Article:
When you’re in college, it can be easy to overlook the financial aspects. But as a young adult that is just starting out in the real world, it’s vital to know that certain choices will help to build a financial foundation for several years to come. A couple financial blunders in your late teens or early 20’s can still follow you for years after graduation, so try to avoid the following financial mistakes that college students frequently make:
Not following a budget
With a lack of income combined with the high cost of college tuition, it’s especially important for students to make a budget and commit to it. Overspending, not saving, and failing to financially plan properly can result in overuse of credit cards and loans.
Not applying for financial aid and/or scholarships
Scholarship money and financial aid doesn’t need to be paid back—unlike a loan. Alas, many students don’t take advantage of this potential opportunity, and they may be passing up on the chance to receive free money to fund their education. Many people have the mindset that it’s just easier to borrow the money with a student loan, so many college students will just do this instead of looking at their other options, such as scholarships and financial aid. Others often think that they aren’t eligible, so they don’t bother applying. But with all the different types of financial aid and scholarships available, you never know what you may be eligible for if you don’t ever give it a shot.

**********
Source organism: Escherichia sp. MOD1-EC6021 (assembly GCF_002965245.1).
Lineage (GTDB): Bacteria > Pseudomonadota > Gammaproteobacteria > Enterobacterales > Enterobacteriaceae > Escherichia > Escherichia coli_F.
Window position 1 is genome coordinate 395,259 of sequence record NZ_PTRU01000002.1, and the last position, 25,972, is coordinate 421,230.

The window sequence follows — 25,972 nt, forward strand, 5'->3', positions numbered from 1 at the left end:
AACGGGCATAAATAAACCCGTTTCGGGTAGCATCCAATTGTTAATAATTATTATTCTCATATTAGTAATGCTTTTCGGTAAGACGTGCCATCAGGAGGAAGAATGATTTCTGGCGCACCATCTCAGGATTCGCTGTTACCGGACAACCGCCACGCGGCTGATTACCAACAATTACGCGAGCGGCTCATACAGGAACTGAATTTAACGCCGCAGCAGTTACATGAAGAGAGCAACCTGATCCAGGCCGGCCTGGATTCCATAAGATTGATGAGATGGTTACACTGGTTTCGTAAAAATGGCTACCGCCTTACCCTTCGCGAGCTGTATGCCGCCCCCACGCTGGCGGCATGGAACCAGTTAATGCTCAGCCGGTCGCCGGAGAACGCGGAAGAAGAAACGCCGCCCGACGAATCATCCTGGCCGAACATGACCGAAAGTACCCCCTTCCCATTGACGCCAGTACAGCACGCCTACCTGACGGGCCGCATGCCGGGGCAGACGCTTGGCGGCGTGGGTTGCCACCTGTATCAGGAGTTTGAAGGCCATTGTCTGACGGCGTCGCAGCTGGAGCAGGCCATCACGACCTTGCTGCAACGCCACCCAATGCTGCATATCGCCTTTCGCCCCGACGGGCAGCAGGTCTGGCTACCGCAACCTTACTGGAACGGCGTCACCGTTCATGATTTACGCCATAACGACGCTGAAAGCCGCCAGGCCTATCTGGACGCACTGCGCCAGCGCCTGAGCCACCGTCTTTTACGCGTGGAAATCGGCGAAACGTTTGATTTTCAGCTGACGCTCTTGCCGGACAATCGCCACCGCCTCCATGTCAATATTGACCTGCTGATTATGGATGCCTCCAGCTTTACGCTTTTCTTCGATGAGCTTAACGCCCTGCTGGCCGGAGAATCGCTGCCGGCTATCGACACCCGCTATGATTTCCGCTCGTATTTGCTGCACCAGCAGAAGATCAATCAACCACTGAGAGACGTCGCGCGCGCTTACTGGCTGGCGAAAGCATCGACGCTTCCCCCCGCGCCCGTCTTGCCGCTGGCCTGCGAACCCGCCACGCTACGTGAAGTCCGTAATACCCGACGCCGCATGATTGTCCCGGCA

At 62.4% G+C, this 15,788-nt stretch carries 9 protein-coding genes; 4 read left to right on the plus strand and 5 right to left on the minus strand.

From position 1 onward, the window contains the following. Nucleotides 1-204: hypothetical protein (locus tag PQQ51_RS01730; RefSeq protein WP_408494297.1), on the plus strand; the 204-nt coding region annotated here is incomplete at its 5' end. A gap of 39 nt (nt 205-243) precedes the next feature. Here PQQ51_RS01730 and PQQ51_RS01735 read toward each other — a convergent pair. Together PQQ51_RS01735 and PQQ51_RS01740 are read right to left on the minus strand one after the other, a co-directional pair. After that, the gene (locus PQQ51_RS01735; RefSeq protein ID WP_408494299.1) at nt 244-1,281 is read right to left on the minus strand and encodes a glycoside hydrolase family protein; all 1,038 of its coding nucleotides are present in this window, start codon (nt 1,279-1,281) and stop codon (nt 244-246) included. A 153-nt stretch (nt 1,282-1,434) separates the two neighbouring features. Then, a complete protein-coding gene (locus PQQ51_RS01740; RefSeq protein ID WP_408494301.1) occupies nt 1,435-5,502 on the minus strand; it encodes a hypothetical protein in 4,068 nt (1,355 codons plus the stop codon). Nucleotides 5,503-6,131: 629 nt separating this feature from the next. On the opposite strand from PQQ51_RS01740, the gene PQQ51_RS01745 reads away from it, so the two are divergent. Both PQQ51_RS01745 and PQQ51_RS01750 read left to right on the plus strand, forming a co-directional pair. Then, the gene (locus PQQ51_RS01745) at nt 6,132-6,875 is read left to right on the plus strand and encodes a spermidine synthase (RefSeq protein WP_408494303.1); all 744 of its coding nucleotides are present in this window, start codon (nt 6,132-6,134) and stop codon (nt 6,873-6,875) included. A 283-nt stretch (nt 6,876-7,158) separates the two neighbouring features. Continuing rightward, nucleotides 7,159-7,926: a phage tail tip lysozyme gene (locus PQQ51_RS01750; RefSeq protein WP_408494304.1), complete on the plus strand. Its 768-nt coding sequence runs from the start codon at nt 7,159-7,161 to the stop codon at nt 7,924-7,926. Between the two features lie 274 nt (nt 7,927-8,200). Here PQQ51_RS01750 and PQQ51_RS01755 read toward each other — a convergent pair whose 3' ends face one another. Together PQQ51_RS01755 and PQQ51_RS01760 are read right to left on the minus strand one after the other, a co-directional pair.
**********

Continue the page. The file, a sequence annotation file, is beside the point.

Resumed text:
Being in college for too long
Going to graduate school is a terrific way to further your education, and it can also mean more opportunities—but it doesn’t automatically mean being more successful. You might end up with the same job, at the same pay, after you receive a master’s degree then if you just got a job after graduating with a four-year degree. Wisely consider your career goals and the need for a professional or graduate degree, and don’t just assume that a master’s degree will automatically equate to higher earnings.
Attending a costly college
Does the name of the school on the degree really make a difference? Definitely, in some cases—whereas in others, not so much. Many students strive to attend a prestigious out-of-state school or Ivy League college, but financially, it may not be the best option. One idea to consider is attending an inexpensive school (such as community college) initially, and then transferring to a four-year university to finish your education and graduate. This is an option that can give you the chance to save up more, and without getting into much debt.
Borrowing too much
For many students, loans are the only way to pay for college expenses. The issue is that some students will borrow the entire amount they are offered, even if it is way more than what they actually need. In order to avoid being in a substantial amount of debt after graduating, only borrow what you truly need for college expenses.
Getting into credit card debt
Students with few financial resources are likely to apply for their first credit card during their college years and charge way more than they should. Avoid using credit cards completely, if possible. If you definitely need to use a credit card, be sensible and pay off all or a majority of what you charge each month. The last thing you want as a college student is to already have a ton of credit card debt—especially if you also borrowed money through student loans.
lf you need money to pay for college, Peachtree Financial Solutions may be able to help. Peachtree can buy some or all of your future structured settlement payments and offer you that money sooner in a lump sum payment. You may be able to use that cash to take care of college expenses. Contact Peachtree Financial Solutions today to learn more and to receive your free quote!
Nothing above is meant to provide financial, legal, or tax advice. You should meet with appropriate professionals for such services.